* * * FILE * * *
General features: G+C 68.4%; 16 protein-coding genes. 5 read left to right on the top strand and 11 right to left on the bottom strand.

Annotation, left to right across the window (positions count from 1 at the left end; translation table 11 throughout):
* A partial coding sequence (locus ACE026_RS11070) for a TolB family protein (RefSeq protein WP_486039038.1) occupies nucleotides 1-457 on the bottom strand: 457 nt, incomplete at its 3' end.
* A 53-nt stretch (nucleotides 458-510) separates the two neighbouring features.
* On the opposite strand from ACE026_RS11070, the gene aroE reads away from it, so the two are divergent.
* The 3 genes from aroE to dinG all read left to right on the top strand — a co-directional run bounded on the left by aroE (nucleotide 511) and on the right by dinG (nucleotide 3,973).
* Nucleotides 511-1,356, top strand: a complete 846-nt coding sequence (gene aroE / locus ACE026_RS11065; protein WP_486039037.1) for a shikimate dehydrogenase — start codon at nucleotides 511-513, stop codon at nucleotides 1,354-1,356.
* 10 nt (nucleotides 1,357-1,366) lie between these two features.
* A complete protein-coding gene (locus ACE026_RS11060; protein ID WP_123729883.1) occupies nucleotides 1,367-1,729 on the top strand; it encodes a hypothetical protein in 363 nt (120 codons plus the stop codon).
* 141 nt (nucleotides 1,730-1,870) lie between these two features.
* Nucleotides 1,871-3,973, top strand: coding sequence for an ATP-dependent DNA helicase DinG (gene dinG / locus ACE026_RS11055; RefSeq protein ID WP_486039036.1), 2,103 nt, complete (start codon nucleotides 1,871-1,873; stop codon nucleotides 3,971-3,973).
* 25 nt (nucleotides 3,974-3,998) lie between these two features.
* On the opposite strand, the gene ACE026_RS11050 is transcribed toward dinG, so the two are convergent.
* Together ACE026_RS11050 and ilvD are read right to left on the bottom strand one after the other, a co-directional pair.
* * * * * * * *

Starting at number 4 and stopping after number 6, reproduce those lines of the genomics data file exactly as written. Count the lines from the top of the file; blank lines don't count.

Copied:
* A 53-nt stretch (nucleotides 458-510) separates the two neighbouring features.
* On the opposite strand from ACE026_RS11070, the gene aroE reads away from it, so the two are divergent.
* The 3 genes from aroE to dinG all read left to right on the top strand — a co-directional run bounded on the left by aroE (nucleotide 511) and on the right by dinG (nucleotide 3,973).